8 Principles For Humanistic Leadership

The quintessential leader lives in the moment and leads from the heart. —Lance secretan

And now these three remain: faith, hope and love. But the greatest of these is love.1 Corinthians 13:13

Real leadership is value-driven, based on principles such as humility, accountability, positivity, and love. Here are eight principles for a more humanistic approach to leadership:

Embody Values: Values determine what types of behaviors are in line with your company’s purpose that will help you achieve your vision. Values can never be given up. They guide you in good times and in tough times. They determine what you are and what you are not. Living up to your values protects you from cynics.

Trust In Others: Trusting in others builds credibility with your team and creates humility within. All great heroes have help in achieving their goals.

Teach Others: Teaching helps guide your team forward. Being able to explain something clearly also forces you to have a strong understanding of the subject. Constant learning begets constant results. Keep in mind one of Nobel laureate Richard Feynman’s guiding principles: if you can’t explain it to a freshman class, you don’t truly understand it.1

Be Accountable: You should be just as accountable as your team. Lead by example. Being accountable keeps tension out of the system and allows the business to move forward at a peak speed—something necessary in the current, quickly-changing business environment.

Take Measurements: To achieve your goals, you need to know where you are and where you want to go and close that gap. Measuring progress helps keep you on track and prevents you from swaying in directions that don’t push towards the ultimate vision.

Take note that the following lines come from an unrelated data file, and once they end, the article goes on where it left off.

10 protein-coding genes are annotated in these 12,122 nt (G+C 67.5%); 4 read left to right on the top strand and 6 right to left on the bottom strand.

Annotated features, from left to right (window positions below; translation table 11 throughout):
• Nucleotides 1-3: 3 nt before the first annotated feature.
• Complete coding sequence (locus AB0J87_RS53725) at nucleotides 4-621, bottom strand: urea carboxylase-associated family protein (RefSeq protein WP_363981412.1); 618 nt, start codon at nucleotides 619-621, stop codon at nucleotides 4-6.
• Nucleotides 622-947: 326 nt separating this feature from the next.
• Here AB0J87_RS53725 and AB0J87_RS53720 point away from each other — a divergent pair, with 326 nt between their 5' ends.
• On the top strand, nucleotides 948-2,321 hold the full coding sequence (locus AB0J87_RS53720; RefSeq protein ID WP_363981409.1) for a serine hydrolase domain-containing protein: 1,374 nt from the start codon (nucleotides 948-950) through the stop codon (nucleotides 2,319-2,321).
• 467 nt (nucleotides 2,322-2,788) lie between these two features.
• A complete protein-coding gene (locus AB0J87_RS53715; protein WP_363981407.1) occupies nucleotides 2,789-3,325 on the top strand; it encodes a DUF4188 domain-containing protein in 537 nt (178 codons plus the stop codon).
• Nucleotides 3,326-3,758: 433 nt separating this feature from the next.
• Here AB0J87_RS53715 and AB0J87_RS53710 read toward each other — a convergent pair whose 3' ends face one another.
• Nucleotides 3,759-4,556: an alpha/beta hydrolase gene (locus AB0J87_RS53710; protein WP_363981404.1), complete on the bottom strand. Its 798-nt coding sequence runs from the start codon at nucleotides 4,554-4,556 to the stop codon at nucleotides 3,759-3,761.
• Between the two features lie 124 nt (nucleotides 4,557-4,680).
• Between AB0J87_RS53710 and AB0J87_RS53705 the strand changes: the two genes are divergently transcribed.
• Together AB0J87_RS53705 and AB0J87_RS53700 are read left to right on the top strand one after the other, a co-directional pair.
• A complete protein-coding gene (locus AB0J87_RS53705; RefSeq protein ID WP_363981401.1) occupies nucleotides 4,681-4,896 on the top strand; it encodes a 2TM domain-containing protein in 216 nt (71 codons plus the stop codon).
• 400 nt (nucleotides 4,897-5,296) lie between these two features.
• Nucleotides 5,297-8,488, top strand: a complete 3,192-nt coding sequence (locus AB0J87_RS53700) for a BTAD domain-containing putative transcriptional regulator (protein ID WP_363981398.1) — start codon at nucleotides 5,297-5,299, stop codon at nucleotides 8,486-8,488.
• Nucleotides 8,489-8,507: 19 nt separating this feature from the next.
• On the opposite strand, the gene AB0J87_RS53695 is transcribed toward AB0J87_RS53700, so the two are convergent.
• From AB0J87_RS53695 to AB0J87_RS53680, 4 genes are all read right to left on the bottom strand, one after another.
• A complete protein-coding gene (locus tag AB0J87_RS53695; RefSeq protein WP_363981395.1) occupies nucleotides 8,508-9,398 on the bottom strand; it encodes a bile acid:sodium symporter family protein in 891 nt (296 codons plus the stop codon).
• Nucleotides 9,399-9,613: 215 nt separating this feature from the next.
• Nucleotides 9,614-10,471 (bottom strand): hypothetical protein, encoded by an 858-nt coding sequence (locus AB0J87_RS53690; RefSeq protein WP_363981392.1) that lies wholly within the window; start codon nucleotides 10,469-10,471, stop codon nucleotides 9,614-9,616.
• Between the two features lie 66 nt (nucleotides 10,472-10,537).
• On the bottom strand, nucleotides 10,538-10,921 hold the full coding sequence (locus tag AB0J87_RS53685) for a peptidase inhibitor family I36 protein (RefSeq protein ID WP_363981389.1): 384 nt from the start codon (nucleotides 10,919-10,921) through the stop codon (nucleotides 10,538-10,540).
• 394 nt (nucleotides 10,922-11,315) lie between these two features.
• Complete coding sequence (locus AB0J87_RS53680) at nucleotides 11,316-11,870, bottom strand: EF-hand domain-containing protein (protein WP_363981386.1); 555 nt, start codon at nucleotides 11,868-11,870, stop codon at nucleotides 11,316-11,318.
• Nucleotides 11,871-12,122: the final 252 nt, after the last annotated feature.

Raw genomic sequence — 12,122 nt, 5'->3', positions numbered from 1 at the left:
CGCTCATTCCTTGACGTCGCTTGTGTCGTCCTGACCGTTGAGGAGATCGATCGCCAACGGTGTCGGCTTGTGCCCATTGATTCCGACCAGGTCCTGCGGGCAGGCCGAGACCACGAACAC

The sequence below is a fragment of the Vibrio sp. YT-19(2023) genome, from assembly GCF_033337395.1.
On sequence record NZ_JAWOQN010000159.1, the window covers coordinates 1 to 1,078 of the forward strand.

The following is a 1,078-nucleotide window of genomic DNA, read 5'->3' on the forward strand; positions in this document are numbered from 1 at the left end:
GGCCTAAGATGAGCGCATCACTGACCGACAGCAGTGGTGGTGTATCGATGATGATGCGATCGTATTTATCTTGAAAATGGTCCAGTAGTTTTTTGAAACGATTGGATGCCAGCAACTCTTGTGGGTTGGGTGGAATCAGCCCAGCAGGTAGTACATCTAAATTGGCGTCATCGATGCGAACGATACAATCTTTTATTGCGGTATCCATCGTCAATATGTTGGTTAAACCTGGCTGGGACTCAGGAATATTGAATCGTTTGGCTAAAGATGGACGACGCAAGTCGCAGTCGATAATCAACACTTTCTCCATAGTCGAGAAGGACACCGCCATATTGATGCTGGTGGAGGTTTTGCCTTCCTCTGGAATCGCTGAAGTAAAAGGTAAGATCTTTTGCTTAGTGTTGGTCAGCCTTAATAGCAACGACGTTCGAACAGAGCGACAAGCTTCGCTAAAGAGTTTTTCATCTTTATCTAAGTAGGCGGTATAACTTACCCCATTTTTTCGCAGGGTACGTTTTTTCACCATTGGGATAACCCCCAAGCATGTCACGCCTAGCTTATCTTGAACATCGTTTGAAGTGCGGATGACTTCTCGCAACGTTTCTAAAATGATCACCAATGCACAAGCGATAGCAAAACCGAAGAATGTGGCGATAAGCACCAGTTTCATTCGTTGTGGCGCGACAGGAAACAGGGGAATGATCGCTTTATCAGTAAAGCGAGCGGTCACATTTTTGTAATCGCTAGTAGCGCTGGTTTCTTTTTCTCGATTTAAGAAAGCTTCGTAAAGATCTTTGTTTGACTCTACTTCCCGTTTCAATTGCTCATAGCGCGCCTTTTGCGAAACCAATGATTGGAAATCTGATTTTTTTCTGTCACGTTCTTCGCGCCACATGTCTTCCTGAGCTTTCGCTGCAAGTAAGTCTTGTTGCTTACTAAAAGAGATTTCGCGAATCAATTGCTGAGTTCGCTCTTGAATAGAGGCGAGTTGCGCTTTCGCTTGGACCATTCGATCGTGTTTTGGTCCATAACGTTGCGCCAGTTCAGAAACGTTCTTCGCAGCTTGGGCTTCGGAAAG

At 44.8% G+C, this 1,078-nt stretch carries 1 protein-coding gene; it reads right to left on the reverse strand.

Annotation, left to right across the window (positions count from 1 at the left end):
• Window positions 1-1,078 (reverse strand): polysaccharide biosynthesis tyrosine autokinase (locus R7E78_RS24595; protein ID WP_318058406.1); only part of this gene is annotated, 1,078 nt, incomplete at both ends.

Be Positive: A quality of emotionally intelligent leaders is being motivated, even in the face of opposition. The positivity that this motivation has is contagious: it not only helps you keep up the momentum but it also inspires your team forward.

Be Honest: When you aren’t honest about a situation and the situation turns out to be something other than what you said it is, you lose trust. And, without trust, it becomes difficult to lead. Being honest isn’t always easy, but it sets appropriate expectations and lets people know that you’re all in it together.

Love: Love starts with the desire to make someone happy and true love brings joy and freedom to that person. There is no greater kindness. Love can create a higher purpose and meaning for you and your team.


If you want guidance in thinking more deeply about your company’s purpose and vision, our Ultimate Guide to Creating a Company Vision coaches you through the process of creating a purpose and a vision using the best tools we’ve found over nearly two decades. You can download it by clicking here. We hope it helps you become a more humanistic leader and create a more humanistic organization.


  1. David L. Goodstein and Judith R. Goodstein, Feynman’s Lost Lecture:
    The Motion of Planets Around the Sun
    , 1996.
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